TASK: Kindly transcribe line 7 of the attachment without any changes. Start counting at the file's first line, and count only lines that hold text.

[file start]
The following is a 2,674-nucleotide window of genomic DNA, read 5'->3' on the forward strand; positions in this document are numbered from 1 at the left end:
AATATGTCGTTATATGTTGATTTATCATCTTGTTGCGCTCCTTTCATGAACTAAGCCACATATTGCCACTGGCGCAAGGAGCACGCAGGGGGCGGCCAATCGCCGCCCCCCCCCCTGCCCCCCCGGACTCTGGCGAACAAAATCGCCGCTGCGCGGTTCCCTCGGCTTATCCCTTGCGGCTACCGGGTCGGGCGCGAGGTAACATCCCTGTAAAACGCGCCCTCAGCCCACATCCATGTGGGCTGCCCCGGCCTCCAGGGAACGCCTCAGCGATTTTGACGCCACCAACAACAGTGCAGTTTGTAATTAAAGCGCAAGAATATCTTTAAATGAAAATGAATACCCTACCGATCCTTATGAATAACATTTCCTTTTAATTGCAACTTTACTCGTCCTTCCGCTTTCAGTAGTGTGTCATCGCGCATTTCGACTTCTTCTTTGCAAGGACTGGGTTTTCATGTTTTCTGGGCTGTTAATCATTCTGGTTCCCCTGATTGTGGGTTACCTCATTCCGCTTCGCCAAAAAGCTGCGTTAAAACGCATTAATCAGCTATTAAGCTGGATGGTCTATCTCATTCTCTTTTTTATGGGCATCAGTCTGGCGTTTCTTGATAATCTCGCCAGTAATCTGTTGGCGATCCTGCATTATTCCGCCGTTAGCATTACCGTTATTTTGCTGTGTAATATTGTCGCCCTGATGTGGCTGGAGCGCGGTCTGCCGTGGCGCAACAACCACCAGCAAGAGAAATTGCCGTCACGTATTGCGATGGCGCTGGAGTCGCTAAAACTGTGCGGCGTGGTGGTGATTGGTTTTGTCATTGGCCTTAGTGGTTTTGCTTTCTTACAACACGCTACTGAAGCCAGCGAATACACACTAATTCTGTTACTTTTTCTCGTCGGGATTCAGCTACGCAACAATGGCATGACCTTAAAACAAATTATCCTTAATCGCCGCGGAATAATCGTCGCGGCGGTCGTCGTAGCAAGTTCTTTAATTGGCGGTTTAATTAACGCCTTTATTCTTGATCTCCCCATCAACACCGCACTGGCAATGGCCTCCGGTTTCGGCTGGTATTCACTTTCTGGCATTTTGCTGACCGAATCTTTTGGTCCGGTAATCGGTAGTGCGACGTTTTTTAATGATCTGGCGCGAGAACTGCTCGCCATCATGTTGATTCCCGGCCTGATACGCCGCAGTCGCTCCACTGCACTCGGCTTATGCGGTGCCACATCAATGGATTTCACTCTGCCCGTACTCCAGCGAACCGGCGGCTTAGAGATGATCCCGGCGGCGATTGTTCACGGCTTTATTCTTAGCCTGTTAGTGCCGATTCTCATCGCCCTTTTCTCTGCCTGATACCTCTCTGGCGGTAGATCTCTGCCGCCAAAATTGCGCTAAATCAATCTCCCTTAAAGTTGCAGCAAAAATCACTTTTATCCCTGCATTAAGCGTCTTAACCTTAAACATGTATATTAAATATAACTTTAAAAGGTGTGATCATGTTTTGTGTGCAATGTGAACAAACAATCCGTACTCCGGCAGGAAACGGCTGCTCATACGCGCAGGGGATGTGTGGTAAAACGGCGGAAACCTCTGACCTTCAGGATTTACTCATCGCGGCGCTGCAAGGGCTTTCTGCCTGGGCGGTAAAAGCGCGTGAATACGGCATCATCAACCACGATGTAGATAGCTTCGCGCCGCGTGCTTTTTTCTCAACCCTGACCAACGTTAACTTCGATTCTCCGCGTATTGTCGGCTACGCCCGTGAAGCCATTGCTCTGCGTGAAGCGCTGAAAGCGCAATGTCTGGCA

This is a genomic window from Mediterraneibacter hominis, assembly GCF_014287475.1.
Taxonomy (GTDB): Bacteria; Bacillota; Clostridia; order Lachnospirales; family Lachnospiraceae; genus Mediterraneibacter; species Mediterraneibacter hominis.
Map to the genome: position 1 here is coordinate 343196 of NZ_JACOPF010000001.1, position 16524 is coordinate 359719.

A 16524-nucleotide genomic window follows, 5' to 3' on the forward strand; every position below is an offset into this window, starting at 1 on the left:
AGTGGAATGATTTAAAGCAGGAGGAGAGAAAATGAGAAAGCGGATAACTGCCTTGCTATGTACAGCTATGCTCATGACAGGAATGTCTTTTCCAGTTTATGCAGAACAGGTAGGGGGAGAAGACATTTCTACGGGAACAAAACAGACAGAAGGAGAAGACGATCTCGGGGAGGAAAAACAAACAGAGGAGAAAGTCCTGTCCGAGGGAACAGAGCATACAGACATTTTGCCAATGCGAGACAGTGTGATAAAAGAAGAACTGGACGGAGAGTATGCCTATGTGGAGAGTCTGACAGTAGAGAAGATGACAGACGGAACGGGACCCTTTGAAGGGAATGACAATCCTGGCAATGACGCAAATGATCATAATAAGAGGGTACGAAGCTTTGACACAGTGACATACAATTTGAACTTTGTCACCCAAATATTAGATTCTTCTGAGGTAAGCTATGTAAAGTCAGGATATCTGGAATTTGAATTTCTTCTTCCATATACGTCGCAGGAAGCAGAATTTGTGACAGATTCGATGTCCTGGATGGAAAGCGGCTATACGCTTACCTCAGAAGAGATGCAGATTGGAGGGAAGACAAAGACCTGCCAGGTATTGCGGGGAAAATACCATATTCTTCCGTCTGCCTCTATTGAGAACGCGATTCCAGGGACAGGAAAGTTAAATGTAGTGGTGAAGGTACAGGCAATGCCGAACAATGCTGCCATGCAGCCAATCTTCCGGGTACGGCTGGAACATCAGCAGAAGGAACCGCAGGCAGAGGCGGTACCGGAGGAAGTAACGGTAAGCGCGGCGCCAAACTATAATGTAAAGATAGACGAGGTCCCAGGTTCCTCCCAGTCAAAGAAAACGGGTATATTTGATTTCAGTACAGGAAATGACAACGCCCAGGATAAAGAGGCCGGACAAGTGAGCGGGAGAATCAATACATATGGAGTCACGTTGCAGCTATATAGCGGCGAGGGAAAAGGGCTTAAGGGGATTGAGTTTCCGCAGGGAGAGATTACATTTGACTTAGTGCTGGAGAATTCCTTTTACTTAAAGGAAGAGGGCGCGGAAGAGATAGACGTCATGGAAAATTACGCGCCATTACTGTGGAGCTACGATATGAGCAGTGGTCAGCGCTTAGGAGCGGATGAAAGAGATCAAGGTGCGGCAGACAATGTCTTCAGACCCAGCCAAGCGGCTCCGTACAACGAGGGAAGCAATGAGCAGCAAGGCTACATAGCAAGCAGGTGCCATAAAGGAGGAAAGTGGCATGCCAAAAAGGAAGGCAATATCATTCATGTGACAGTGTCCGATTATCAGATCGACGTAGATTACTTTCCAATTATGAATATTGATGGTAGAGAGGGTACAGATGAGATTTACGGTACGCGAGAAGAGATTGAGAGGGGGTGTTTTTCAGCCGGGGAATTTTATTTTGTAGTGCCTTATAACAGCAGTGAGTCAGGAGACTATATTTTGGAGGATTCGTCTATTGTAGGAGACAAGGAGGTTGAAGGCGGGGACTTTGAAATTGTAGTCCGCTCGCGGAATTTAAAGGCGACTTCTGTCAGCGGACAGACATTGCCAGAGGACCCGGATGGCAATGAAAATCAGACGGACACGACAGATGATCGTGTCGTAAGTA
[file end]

AGTGGAATGATTTAAAGCAGGAGGAGAGAAAATGAGAAAGCGGATAACTGCCTTGCTATGTACAGCTATGCTCATGACAGGAATGTCTTTTCCAGTTTATGCAGAACAGGTAGGGGGAGAAGACATTTCTACGGGAACAAAACAGACAGAAGGAGAAGACGATCTCGGGGAGGAAAAACAAACAGAGGAGAAAGTCCTGTCCGAGGGAACAGAGCATACAGACATTTTGCCAATGCGAGACAGTGTGATAAAAGAAGAACTGGACGGAGAGTATGCCTATGTGGAGAGTCTGACAGTAGAGAAGATGACAGACGGAACGGGACCCTTTGAAGGGAATGACAATCCTGGCAATGACGCAAATGATCATAATAAGAGGGTACGAAGCTTTGACACAGTGACATACAATTTGAACTTTGTCACCCAAATATTAGATTCTTCTGAGGTAAGCTATGTAAAGTCAGGATATCTGGAATTTGAATTTCTTCTTCCATATACGTCGCAGGAAGCAGAATTTGTGACAGATTCGATGTCCTGGATGGAAAGCGGCTATACGCTTACCTCAGAAGAGATGCAGATTGGAGGGAAGACAAAGACCTGCCAGGTATTGCGGGGAAAATACCATATTCTTCCGTCTGCCTCTATTGAGAACGCGATTCCAGGGACAGGAAAGTTAAATGTAGTGGTGAAGGTACAGGCAATGCCGAACAATGCTGCCATGCAGCCAATCTTCCGGGTACGGCTGGAACATCAGCAGAAGGAACCGCAGGCAGAGGCGGTACCGGAGGAAGTAACGGTAAGCGCGGCGCCAAACTATAATGTAAAGATAGACGAGGTCCCAGGTTCCTCCCAGTCAAAGAAAACGGGTATATTTGATTTCAGTACAGGAAATGACAACGCCCAGGATAAAGAGGCCGGACAAGTGAGCGGGAGAATCAATACATATGGAGTCACGTTGCAGCTATATAGCGGCGAGGGAAAAGGGCTTAAGGGGATTGAGTTTCCGCAGGGAGAGATTACATTTGACTTAGTGCTGGAGAATTCCTTTTACTTAAAGGAAGAGGGCGCGGAAGAGATAGACGTCATGGAAAATTACGCGCCATTACTGTGGAGCTACGATATGAGCAGTGGTCAGCGCTTAGGAGCGGATGAAAGAGATCAAGGTGCGGCAGACAATGTCTTCAGACCCAGCCAAGCGGCTCCGTACAACGAGGGAAGCAATGAGCAGCAAGGCTACATAGCAAGCAGGTGCCATAAAGGAGGAAAGTGGCATGCCAAAAAGGAAGGCAATATCATTCATGTGACAGTGTCCGATTATCAGATCGACGTAGATTACTTTCCAATTATGAATATTGATGGTAGAGAGGGTACAGATGAGATTTACGGTACGCGAGAAGAGATTGAGAGGGGGTGTTTTTCAGCCGGGGAATTTTATTTTGTAGTGCCTTATAACAGCAGTGAGTCAGGAGACTATATTTTGGAGGATTCGTCTATTGTAGGAGACAAGGAGGTTGAAGGCGGGGACTTTGAAATTGTAGTCCGCTCGCGGAATTTAAAGGCGACTTCTGTCAGCGGACAGACATTGCCAGAGGACCCGGATGGCAATGAAAATCAGACGGACACGACAGATGATCGTGTCGTAAGTA